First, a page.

To say this is a heated political season is an understatement. Children are not immune to the rhetoric in campaign ads, the toxicity that can often arise on social media, or even to the emotionally charged discourse among friends or family members. How are our children impacted, and what can we do to help them stay mentally healthy?
We asked Jennifer Katzenstein, Ph.D., co-director of the Center for Behavioral Health and director of psychology at Johns Hopkins All Children’s Hospital, for some advice.
Children are hearing and seeing so much during this election season. How are they affected by this?
Many kids, especially older school-age students and teens are impacted by the stress and anxiety they see around them. Some kids are at a stage where they are developing autonomy and emerging from concrete thinking. The strong emotions and feelings that elections often bring can exacerbate stress and anxiety. It can create a sense of uncertainty for the future and feelings of distress if they see their parents and other caregivers in distress.
Should we try to shield our children from politics, or are there opportunities here?
The key is to remove the emotion. It is important to talk to kids, regardless of age, about political issues, differing views, and how we can all work together for a common good. Kids of all ages understand many issues, both political and social. This is an opportunity to ask them what they know, to listen to them, and to respond at a developmentally appropriate level. Let the child guide the conversation and keep questions open-ended.
Teens are responding and participating in politics in a way not seen before. Do you have advice for parents of teens?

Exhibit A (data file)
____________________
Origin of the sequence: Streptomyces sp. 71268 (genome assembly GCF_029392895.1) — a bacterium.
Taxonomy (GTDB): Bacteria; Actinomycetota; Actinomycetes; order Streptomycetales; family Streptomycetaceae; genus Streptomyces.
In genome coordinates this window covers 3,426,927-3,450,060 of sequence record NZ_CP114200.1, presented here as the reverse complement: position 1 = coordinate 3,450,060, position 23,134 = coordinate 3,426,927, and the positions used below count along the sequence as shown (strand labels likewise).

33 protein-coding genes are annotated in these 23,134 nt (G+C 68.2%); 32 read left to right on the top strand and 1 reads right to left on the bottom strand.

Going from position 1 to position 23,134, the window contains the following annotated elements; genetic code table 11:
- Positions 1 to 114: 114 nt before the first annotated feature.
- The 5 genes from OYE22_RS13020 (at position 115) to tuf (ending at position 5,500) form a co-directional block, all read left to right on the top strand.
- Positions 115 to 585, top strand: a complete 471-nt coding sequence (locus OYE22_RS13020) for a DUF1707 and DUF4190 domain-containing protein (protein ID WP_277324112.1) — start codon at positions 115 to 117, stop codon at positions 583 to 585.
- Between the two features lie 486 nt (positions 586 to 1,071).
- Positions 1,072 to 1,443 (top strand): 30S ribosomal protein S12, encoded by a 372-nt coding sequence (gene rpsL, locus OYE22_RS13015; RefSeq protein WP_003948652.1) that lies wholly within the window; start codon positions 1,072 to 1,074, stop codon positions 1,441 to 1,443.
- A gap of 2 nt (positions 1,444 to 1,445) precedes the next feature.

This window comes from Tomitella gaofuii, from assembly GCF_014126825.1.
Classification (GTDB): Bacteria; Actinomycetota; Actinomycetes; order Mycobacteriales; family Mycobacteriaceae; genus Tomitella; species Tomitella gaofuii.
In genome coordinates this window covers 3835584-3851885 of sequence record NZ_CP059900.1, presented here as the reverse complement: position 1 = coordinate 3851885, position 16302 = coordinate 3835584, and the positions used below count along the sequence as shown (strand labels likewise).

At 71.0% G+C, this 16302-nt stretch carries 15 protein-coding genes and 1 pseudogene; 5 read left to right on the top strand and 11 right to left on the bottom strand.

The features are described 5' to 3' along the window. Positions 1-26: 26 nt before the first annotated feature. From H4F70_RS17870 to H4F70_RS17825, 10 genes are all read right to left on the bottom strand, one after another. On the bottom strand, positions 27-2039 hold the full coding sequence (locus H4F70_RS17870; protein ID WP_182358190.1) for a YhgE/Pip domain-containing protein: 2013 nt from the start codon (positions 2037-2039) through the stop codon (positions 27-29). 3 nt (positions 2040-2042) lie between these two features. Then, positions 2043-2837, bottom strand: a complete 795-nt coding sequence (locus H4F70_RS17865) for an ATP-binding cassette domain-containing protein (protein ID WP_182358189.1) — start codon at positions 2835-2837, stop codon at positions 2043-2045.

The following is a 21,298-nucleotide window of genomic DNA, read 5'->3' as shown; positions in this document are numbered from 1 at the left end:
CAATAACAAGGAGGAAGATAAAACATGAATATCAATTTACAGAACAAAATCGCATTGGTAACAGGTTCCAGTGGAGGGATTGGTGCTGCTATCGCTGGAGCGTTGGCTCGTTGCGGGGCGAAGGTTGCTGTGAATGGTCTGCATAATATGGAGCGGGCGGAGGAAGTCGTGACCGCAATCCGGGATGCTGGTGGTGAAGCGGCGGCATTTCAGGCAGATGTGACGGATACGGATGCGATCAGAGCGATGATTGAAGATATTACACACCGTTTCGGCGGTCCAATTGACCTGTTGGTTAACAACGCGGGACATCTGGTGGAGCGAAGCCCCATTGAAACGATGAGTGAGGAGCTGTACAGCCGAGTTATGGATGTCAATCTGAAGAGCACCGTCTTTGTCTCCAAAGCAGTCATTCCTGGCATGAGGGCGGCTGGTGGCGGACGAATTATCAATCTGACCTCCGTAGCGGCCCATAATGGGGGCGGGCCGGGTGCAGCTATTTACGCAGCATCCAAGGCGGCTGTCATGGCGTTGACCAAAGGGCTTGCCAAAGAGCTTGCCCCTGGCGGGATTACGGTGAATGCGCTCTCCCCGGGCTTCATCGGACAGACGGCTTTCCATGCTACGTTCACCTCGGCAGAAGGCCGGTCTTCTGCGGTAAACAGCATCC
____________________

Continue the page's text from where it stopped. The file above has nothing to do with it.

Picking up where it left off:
It’s good to allow our adolescents an opportunity to express themselves but remind them that what they share on social media often lives on for longer than the election, and it may not represent their views in the future. Encourage teenagers to use good social media citizenship behaviors.
Should a parent influence their children’s political views?
Although we want to instill our values in kids and, potentially, this includes political views, it’s important to allow children the opportunity to see all sides of the issues and acknowledge all perspectives.
What if two parents disagree over politics and get into a heated discussion in front of a child?
Kids respond to big emotions. Try to avoid heated discussions in front of kids. If this does happen, go back and address the situation, explaining how emotions can sometimes take control. Then describe your coping strategies, what you could have done in the moment to avoid the situation getting out of hand, and how you can change your behavior the next time. It is important for kids to see how parents problem-solve and work through issues together.
Avoid dramatic, sweeping statements such as, “If this candidate wins, we are moving,” because a young child overhearing this may take the information literally. They may be concerned that the family is actually moving and that they will have to leave their friends, school and activities, causing undue distress.
How do I prepare my child for what they may hear at school, or potential teasing or bullying about their political views?
Empower your kids to handle difficult situations. Practice together and give them language to use, or simply the knowledge that they can walk away if they need to. Encourage them to listen to each other, and to try to understand others’ points of view. Empathy, caring and a sense of community are key ways for all of us to move forward together. When we are talking with our kids about politics, remain calm, keep it positive and reassure them.
What other things can adults do to help kids navigate a very spirited political season?
Teach kids to question what they hear and what they see. Help them to learn to be aware that not everything they hear or see can be taken at face value, and that it’s important to seek out their own research from multiple sources. This is a great opportunity to do this research together.
Remind children that we all share similar goals — we want to be safe and happy, and we all want the best for our country.
You also can explore more advice from Jennifer Katzenstein, Ph.D.